The night of November 15, 2015, was unseasonably warm in Minneapolis. A group of friends gathered at a modest apartment building on the city’s north side to throw a birthday party. Among those in attendance were RayAnn Hayes, 41, and her 24-year-old boyfriend, Jamar Clark.
By the following morning, a police officer had shot Clark in the head while another pinned him to the ground. By the following week, activists had occupied the local police station in protest, their anger fueled by the perception that Clark had been shot while handcuffed.
And within a month, four people were charged for shooting at protesters, and the Twin Cities seemed on the verge of becoming the latest American metropolis to burn after yet another police shooting of an unarmed black man. Attention once again turned to a local prosecutor to determine the fate of the officers.
On Wednesday, Michael Freeman, the Hennepin County Attorney, said he would not bring criminal charges against the two officers. In an unorthodox move, Freeman did not bring the case before a grand jury, but decided to make the call himself.
And in another unusual move, Freeman released a trove of documents and videos detailing his investigation into Clark’s death. Although some activists have disputed aspects of Freeman’s version of the story, the prosecutor’s narrative of the case remains the most complete account yet of the events that led to the shooting. (All statements of fact in this article are drawn from the prosecutor’s words or documents released by his office.)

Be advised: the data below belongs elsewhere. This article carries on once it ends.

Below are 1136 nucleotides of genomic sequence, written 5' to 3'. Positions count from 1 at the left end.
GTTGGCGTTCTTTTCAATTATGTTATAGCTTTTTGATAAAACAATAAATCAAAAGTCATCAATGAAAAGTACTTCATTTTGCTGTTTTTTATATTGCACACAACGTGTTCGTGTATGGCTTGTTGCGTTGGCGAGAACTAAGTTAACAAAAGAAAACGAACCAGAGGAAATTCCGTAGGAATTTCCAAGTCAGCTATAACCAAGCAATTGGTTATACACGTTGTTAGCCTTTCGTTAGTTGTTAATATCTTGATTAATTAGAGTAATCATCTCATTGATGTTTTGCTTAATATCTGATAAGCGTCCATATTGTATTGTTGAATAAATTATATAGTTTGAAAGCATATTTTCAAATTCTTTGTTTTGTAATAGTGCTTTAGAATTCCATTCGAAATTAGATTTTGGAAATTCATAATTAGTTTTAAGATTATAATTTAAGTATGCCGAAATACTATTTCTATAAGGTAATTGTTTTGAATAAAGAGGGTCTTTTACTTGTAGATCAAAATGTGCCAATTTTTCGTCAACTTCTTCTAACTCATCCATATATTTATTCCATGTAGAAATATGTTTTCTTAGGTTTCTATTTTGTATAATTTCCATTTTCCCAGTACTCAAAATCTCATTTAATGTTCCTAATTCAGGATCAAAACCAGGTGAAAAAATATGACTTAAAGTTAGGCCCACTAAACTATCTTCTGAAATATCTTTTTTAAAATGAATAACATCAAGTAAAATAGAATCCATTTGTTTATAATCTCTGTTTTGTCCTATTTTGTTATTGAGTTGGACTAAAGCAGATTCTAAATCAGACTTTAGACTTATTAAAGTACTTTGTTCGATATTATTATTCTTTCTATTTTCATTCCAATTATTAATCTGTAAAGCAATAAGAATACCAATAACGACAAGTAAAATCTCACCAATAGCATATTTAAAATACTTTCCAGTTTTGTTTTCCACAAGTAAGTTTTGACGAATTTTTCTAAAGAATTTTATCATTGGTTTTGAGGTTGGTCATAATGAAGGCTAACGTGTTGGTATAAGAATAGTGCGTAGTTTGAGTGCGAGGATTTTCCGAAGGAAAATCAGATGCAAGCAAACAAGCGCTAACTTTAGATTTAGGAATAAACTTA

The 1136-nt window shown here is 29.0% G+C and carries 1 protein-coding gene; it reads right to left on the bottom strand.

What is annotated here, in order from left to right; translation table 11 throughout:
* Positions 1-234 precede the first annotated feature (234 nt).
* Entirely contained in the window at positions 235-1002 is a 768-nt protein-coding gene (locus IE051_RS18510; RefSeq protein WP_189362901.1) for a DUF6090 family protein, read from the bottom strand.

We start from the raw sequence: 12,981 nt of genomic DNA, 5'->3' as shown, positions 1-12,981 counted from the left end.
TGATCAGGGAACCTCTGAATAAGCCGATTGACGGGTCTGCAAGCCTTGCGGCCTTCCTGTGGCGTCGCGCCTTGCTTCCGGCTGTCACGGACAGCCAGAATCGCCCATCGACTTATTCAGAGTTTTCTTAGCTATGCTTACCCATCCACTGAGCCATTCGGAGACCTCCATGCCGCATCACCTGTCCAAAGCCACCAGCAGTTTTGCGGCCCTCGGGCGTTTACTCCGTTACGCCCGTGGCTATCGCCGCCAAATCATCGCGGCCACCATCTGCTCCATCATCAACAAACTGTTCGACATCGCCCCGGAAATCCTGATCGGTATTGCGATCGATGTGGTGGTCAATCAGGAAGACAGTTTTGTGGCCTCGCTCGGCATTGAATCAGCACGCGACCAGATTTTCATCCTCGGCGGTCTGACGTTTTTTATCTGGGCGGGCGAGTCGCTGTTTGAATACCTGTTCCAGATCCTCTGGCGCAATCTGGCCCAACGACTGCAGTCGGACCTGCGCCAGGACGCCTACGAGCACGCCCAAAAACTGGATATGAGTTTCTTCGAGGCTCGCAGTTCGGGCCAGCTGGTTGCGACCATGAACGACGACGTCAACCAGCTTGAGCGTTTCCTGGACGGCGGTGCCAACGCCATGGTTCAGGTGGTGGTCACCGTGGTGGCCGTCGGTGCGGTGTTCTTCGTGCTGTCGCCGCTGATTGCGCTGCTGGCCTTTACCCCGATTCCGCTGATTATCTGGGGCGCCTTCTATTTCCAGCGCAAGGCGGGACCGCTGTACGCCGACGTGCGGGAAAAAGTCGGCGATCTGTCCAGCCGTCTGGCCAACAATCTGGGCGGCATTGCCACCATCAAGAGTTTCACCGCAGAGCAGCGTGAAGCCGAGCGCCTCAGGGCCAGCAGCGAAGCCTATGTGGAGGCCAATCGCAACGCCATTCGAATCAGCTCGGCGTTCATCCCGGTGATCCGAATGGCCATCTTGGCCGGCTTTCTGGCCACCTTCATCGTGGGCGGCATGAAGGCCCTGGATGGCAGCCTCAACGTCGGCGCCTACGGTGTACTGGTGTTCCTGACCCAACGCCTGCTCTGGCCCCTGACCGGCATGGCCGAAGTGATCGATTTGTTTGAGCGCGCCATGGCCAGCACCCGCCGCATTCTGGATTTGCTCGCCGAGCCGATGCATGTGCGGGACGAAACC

The first of those events, according to a 24-page report, was an argument between Nekelia Sharp, the birthday party’s guest of honor, and her husband. Hayes tried to intervene, but Clark “grabbed her.” The couple, both of whom were drinking, got into a physical fight and hurt each other.
Hayes called 911 and requested an ambulance. Minutes later, two paramedics responded and tried to carry her to an ambulance. When they walked out of the building, they passed Clark who, according to one of the paramedics, was “acting kind of odd.”
“That’s the guy who did this to me,” Hayes said to the paramedics.
The paramedics called the police “because the apparent assailant was on the scene.” Clark walked to the ambulance and told paramedics he was his girlfriend’s son, which Hayes denied. Clark then became angry, calling one of the paramedics a “pussy.” He also allegedly told Hayes that he would “come see her.”
The paramedics loaded Hayes into the back of the ambulance and locked themselves in with her, which meant they could not move to the front of the ambulance to drive her to the hospital. Clark stayed behind the ambulance for several minutes, knocking on the glass and attempting to get in.
Meanwhile, Michael Trullinger, the deputy chief of the city’s emergency medical services, arrived. He told investigators that Clark “was crying” and “alternated between throwing his hands up in the air and putting them in his pockets.”
Around that time, shortly before 1 a.m., Minneapolis Police Department officers Dustin Schwarze and Mark Ringgenberg arrived.
The officers approached Clark and asked him to take his hands out of his pockets, the report states. Ringgenberg, who had been with the MPD for 13 months after transferring from the San Diego Police Department, took out his gun and pointed it to the ground.